Leger Fernandez has to show some financial muscle to scare off the pack. She reports only $226,00 in cash on hand at September's end. 

Another possible reason for her slow start: Since its inception in '82 the district has been spoiled by big names representing them, including Big Bill Richardson, Tom Udall and Ben Ray Luján.

Also TLF assumed the office with no elective experience and the learning curve has been lengthy. 

As for the R's, if Pirtle's hope for '22 is to come true they need a strong name. One floating in the early going is Claire Chase, she of the gazillionaire Chase oil family of Artesia who ran unsuccessfully for the GOP congressional nomination in 2020 against Herrell and who lives in Roswell.

That '20 race did not hurt Chase who has been on the Pence side of the GOP fence, not the Trumpers. That complicates a primary but not the general election. She can be expected to take a look.


Rep. Stansbury 
In the ABQ area freshman Dem Rep. Melanie Stansbury gets most of Rio Rancho in her new district and drops a good chunk of the ABQ Westside, South Valley and the Barelas area. The Dem lean for the new boundaries is 7 percent.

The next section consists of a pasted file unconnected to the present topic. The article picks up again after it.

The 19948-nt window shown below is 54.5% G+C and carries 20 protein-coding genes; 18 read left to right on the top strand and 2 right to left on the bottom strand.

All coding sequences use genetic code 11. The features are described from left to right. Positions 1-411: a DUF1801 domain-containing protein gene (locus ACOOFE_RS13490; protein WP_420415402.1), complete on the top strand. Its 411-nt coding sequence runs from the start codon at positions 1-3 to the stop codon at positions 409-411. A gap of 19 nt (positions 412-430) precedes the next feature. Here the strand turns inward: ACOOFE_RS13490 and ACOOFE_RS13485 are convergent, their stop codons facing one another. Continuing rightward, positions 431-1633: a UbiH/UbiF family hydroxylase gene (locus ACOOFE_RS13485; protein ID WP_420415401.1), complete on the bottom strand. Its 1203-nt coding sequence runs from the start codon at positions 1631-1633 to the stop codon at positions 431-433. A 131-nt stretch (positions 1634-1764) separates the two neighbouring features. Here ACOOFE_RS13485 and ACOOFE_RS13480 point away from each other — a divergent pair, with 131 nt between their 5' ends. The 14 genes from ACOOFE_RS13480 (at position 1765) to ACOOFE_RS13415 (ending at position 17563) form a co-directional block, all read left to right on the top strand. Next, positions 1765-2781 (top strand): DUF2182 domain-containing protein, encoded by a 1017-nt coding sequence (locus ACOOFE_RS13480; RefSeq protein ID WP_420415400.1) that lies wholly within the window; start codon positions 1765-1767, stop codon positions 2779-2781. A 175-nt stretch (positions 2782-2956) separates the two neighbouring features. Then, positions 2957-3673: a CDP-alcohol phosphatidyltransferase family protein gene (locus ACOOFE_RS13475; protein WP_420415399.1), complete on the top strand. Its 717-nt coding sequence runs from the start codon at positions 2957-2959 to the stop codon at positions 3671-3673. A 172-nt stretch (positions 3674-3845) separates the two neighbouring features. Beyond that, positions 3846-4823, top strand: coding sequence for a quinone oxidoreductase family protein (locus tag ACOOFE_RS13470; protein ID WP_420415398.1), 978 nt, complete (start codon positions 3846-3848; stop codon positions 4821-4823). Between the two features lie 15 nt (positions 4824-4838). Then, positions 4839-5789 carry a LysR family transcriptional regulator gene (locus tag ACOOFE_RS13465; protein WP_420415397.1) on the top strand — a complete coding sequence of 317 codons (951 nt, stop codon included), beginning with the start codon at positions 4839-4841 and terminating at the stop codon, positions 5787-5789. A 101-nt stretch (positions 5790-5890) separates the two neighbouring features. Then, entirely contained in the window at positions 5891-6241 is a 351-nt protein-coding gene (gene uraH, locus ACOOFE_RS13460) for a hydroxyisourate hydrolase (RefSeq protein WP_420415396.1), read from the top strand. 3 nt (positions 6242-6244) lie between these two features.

Stansbury appears solid. She won her special election in a 60 percent plus landslide in June and has taken easily to her new job. She already had experience as a congressional aide and is a natural policy nerd. 

The new district, however, could soften her progressive politics. She takes in more conservative rural counties such as DeBaca and Lincoln. The saving grace for her is that those are very low population areas. Still, Rio Rancho, (the state's third largest city) has plenty of R's and with the conservative dragon breathing fire headed into '22 we may see a slightly more accommodating Stansbury when it comes to views that don't align with the progressive universe. 

Final note: The new congressional maps appear to present opportunity for less progressive Dems. It's not coincidental the father of the maps is moderate Dem state Sen Joe Cervantes of Las Cruces. 

And there you have it, Gators. Welcome to the next ten years.